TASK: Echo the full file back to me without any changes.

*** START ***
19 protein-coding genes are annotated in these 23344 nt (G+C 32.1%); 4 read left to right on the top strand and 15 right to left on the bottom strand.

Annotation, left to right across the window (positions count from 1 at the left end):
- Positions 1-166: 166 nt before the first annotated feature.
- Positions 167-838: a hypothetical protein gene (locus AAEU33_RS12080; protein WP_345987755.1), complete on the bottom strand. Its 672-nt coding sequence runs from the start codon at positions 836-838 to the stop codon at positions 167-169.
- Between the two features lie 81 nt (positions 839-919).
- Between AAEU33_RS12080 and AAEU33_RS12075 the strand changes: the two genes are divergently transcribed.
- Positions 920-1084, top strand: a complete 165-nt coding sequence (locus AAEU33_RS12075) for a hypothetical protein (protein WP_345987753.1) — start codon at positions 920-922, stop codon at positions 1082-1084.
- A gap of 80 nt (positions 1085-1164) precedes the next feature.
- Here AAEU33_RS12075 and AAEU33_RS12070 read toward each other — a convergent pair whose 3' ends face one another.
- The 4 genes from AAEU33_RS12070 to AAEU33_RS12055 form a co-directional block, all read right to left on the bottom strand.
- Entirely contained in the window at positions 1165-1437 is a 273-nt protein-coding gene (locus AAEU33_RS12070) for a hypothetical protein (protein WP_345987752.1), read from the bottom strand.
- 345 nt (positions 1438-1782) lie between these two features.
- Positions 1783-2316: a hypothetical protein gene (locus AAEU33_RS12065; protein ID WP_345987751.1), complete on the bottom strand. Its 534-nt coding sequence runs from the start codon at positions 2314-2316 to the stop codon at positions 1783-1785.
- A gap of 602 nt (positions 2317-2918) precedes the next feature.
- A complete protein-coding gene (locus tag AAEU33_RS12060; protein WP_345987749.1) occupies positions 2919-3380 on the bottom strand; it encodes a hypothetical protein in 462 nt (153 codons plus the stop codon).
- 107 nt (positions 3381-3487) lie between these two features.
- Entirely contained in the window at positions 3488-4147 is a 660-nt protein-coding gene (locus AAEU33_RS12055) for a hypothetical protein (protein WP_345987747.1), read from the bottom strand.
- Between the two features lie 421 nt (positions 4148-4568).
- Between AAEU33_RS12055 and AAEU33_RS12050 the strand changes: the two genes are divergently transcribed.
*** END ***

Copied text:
19 protein-coding genes are annotated in these 23344 nt (G+C 32.1%); 4 read left to right on the top strand and 15 right to left on the bottom strand.

Annotation, left to right across the window (positions count from 1 at the left end):
- Positions 1-166: 166 nt before the first annotated feature.
- Positions 167-838: a hypothetical protein gene (locus AAEU33_RS12080; protein WP_345987755.1), complete on the bottom strand. Its 672-nt coding sequence runs from the start codon at positions 836-838 to the stop codon at positions 167-169.
- Between the two features lie 81 nt (positions 839-919).
- Between AAEU33_RS12080 and AAEU33_RS12075 the strand changes: the two genes are divergently transcribed.
- Positions 920-1084, top strand: a complete 165-nt coding sequence (locus AAEU33_RS12075) for a hypothetical protein (protein WP_345987753.1) — start codon at positions 920-922, stop codon at positions 1082-1084.
- A gap of 80 nt (positions 1085-1164) precedes the next feature.
- Here AAEU33_RS12075 and AAEU33_RS12070 read toward each other — a convergent pair whose 3' ends face one another.
- The 4 genes from AAEU33_RS12070 to AAEU33_RS12055 form a co-directional block, all read right to left on the bottom strand.
- Entirely contained in the window at positions 1165-1437 is a 273-nt protein-coding gene (locus AAEU33_RS12070) for a hypothetical protein (protein WP_345987752.1), read from the bottom strand.
- 345 nt (positions 1438-1782) lie between these two features.
- Positions 1783-2316: a hypothetical protein gene (locus AAEU33_RS12065; protein ID WP_345987751.1), complete on the bottom strand. Its 534-nt coding sequence runs from the start codon at positions 2314-2316 to the stop codon at positions 1783-1785.
- A gap of 602 nt (positions 2317-2918) precedes the next feature.
- A complete protein-coding gene (locus tag AAEU33_RS12060; protein WP_345987749.1) occupies positions 2919-3380 on the bottom strand; it encodes a hypothetical protein in 462 nt (153 codons plus the stop codon).
- 107 nt (positions 3381-3487) lie between these two features.
- Entirely contained in the window at positions 3488-4147 is a 660-nt protein-coding gene (locus AAEU33_RS12055) for a hypothetical protein (protein WP_345987747.1), read from the bottom strand.
- Between the two features lie 421 nt (positions 4148-4568).
- Between AAEU33_RS12055 and AAEU33_RS12050 the strand changes: the two genes are divergently transcribed.